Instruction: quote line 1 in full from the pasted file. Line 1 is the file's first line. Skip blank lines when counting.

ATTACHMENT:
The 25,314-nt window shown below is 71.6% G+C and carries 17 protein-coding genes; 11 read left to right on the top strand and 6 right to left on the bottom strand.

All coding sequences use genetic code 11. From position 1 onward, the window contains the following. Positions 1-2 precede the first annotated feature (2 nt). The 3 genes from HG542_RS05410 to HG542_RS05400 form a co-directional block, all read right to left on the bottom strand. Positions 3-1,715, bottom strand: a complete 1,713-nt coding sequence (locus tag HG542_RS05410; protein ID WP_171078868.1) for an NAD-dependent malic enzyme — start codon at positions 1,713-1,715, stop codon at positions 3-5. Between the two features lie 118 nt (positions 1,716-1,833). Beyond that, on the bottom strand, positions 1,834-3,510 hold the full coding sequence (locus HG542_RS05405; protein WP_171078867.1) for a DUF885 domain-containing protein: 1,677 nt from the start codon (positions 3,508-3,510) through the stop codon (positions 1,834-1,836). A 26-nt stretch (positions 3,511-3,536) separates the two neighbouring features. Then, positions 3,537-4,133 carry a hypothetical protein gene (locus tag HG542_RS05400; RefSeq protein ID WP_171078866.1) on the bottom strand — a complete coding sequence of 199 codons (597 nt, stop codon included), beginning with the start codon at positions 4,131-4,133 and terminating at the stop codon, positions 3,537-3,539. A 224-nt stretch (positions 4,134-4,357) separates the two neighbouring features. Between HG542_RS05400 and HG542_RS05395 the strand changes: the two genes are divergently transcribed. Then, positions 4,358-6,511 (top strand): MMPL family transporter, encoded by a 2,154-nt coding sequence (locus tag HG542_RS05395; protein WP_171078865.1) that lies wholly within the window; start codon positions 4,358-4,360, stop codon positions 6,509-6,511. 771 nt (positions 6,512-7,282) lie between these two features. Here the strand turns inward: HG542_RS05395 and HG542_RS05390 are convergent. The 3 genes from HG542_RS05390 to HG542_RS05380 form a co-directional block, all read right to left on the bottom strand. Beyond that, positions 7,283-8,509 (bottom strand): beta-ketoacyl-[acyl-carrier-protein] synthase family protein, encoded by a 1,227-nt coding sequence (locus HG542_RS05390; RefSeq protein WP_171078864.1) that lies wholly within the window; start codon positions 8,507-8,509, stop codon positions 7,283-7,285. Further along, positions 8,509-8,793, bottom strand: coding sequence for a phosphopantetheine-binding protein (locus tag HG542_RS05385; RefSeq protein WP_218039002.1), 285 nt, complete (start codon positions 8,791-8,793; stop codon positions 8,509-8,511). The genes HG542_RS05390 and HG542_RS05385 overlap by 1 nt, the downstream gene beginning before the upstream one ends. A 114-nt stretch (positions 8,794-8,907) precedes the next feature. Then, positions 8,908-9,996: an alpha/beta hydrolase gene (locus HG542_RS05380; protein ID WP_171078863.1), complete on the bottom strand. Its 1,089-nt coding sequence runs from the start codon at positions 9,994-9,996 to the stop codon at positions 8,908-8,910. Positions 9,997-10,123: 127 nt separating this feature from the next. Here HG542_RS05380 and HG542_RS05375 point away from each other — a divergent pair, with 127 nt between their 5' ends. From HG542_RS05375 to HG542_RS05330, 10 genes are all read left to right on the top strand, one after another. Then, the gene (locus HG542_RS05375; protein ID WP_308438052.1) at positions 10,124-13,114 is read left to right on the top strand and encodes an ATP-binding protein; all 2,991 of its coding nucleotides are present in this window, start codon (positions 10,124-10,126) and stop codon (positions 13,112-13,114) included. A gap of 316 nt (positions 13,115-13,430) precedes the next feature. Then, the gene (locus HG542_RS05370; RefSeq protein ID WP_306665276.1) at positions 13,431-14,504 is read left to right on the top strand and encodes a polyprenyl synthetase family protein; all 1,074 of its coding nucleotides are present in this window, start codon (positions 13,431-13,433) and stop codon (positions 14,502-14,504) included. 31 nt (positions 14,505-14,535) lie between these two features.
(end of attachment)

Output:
The 25,314-nt window shown below is 71.6% G+C and carries 17 protein-coding genes; 11 read left to right on the top strand and 6 right to left on the bottom strand.